In one case (Breaking the Waves by Lars Von Trier) I was defending the film, in the other one (Fight Club by David Fincher) I was pulling it to pieces. There is something, in Fincher’s cinema, which gets terribly on my nerves. I am ready to admit that this could be a personal matter, since the guy is definitely able to make movies, but at the same time I think I have the right to say that his cinema doesn’t talk to me AT ALL and that I find it IMMENSELY boring. Yesterday night I made a new effort and, with the best intentions, I went to see The Social Network. And guess what.
Everybody knows Facebook, but maybe less people are aware of the bleak history behind its creation. In 2003, Mark Zuckerberg, a 19 years old geek from Harvard, dumped by his girlfriend and looking for some kind of revenge, creates in just a couple of hours an internal network where all the Harvard guys can choose the “hottest” Harvard girl. Impressed by what he has been able to do, he‘s approached by the twin brothers Winklevoss, who are looking for somebody helping them to develop an idea for a social network to be used at Harvard. Zuckerberg accepts their proposal but, as a matter of fact, creates from that same idea a new kind of social network, The Facebook, which has a striking success not only among Harvard students, but also among students from Columbia, Stanford and other universities in the world. From universities to the rest of the planet, and from few thousands to 500 million “friends”, it is just a question of (short) time. The process is not a smooth one, though. The Winklevoss brothers decided to sue him in court, as well as Eduardo Severin, Zuckerberg’s only friend. A guy who helped him launch the site but who’s been put aside after the arrival of Sean Parker, creator of Napster and smart entrepreneur able to provide Zuckerberg with huge amount of capitals and a bit of social life.
And this is the story of Mark Zuckeberg, youngest billionaire on earth, and possibly most isolated human being on the same planet. The End.
The first scene of the movie, a super fast and super sharp dialogue between Zuckerberg and his girlfriend, let me think for a moment that well, this could be a very interesting movie. The modern epic/greek tragedy all the reviews I have read were telling me about. Quite soon, though, I realized that the first scene was also the best one of the entire movie. No sign whatsoever of the passionate tale I was waiting for, but just the feverish account (feverish because Fincher tries to make it interesting proposing the sequences as well as the dialogues at a fast pace) of a bunch of jerks from Harvard trying desperately to achieve important purposes like entering into exclusive "final clubs" of their exclusive universities (where basically they can get drunk and girls take off their clothes during ridiculous games) or creating a social network, always for their exclusive universities, not particularly to get in contact with other human beings but just to make money or to have sex with some girls or to be considered “cool” by other people.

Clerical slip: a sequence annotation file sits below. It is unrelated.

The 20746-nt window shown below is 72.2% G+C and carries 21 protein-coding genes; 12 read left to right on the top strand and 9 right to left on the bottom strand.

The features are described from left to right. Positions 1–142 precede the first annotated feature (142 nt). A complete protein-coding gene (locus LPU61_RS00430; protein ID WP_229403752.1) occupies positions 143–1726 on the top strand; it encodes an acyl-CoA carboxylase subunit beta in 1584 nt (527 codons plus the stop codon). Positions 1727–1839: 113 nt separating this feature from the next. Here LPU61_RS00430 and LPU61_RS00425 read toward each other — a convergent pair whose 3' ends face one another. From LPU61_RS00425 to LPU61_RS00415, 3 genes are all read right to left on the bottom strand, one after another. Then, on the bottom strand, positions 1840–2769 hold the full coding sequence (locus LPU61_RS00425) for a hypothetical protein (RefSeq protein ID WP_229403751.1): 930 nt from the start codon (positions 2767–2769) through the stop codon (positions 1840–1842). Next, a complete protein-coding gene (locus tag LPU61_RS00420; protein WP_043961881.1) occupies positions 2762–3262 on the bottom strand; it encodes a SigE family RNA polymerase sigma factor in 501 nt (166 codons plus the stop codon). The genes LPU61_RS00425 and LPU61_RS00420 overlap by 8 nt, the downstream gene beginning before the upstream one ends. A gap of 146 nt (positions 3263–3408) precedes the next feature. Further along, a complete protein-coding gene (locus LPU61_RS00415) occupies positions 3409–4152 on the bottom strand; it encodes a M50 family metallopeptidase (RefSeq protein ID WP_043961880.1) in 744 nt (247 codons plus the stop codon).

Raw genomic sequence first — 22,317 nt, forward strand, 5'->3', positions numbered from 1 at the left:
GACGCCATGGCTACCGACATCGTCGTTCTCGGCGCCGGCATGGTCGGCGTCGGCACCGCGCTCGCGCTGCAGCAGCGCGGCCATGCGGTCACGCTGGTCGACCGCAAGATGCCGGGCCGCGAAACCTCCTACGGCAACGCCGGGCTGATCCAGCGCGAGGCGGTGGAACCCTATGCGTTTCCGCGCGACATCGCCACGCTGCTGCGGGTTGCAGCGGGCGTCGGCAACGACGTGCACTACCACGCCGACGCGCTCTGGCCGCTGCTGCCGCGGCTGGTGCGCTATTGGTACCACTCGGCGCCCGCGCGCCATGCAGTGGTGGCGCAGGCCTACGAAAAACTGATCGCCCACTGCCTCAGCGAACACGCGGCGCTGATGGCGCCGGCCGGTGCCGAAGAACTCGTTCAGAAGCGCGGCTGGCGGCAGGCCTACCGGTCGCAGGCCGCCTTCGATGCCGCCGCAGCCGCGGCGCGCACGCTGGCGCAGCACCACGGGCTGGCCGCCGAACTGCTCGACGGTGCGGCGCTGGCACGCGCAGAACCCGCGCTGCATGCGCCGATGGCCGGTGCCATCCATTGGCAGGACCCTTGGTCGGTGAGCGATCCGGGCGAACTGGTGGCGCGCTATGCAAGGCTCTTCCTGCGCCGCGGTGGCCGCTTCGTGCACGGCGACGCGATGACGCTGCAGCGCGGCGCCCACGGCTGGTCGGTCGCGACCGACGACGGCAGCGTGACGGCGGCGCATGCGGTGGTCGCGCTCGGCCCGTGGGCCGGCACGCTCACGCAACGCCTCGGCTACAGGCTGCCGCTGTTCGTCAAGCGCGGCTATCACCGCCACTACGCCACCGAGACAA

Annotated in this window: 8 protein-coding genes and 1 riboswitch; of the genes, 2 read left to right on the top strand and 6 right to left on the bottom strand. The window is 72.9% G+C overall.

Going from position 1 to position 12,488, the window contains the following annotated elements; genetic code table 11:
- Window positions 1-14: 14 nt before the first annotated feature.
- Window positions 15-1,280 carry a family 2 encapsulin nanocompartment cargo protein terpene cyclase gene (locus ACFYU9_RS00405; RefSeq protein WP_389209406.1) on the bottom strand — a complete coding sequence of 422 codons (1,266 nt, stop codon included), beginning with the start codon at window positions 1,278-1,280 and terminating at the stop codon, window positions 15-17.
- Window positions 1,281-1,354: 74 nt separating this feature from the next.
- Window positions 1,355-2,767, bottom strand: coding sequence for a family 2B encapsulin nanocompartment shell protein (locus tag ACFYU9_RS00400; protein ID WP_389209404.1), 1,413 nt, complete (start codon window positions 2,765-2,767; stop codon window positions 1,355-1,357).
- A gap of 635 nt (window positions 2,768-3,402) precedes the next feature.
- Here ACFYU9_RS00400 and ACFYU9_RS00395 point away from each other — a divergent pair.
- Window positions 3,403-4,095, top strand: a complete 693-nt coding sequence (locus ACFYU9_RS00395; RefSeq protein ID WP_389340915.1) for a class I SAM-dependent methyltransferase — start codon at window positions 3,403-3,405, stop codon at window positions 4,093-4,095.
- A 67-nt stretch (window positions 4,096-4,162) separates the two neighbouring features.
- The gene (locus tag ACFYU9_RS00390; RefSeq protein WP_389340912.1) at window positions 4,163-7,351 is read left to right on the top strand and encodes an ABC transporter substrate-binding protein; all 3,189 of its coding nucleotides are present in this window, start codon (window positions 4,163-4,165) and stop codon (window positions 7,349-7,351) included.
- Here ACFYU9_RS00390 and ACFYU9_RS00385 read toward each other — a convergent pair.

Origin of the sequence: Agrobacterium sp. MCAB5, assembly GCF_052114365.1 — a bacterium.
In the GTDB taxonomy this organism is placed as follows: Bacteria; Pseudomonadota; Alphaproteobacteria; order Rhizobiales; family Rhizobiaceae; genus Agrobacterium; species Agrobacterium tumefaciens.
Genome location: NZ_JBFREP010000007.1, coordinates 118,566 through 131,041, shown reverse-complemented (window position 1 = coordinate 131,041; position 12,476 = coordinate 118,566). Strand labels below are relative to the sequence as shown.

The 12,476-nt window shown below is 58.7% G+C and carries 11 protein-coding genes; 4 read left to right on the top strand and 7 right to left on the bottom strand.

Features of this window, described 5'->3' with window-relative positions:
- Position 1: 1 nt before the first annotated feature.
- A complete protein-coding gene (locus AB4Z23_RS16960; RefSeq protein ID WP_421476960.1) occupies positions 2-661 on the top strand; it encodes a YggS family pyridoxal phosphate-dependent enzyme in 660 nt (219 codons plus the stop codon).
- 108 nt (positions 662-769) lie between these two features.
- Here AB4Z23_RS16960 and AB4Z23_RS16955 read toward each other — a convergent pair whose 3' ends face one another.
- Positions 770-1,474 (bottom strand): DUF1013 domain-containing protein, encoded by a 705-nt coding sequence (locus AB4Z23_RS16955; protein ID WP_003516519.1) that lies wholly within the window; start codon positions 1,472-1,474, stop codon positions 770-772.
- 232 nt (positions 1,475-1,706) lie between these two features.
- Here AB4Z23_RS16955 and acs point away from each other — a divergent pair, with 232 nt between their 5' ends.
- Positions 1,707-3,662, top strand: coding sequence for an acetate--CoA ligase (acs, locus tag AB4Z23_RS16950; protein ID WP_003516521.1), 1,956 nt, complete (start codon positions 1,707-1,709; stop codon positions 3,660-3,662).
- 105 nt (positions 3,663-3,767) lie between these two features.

This is not epic, this is just depressing.
I wasn’t surprised, though, because this is the typical effect of a Fincher movie on me: I don’t like the subjects he chooses for his stories, I don’t like the way he tells the stories, I think that all the characters in his movies are incredibly superficial, I think he is pretentious and boring, and I also believe he is a bit chauvinist. I don’t mind looking at movies without even a single female character, but I do mind when female characters are on the edge of parody. In The Social Network you basically have Zuckerberg’s ex-girlfriend in a couple of scenes plus a lawyer at the end that look normal, otherwise all the others girls are hysterical bitches.
Welcome to his (fight) club, not mine.
The only valuable thing in this movie are some actors performances: Jesse Eisenberg (already seen and appreciated in The squid and the whale by Noah Baumbach) is perfect as the almost autistic Zuckerberg, while Armie Hammer playing both the Winklevoss twins is quite amazing. I wasn't particularly impressed, though, by Andrew Garfield and Justin Timberlake. I hope they can do better than that in their next movies.
When I think about Fincher, I think about these lyrics by a Smiths song, Panic:
Burn down the disco
Hang the blessed DJ
Because the music that they constantly play
IT SAYS NOTHING TO ME ABOUT MY LIFE
Hang the DJ! Hang the DJ! Hang the DJ!
I just need to replace disco with movie, and DJ with film-maker.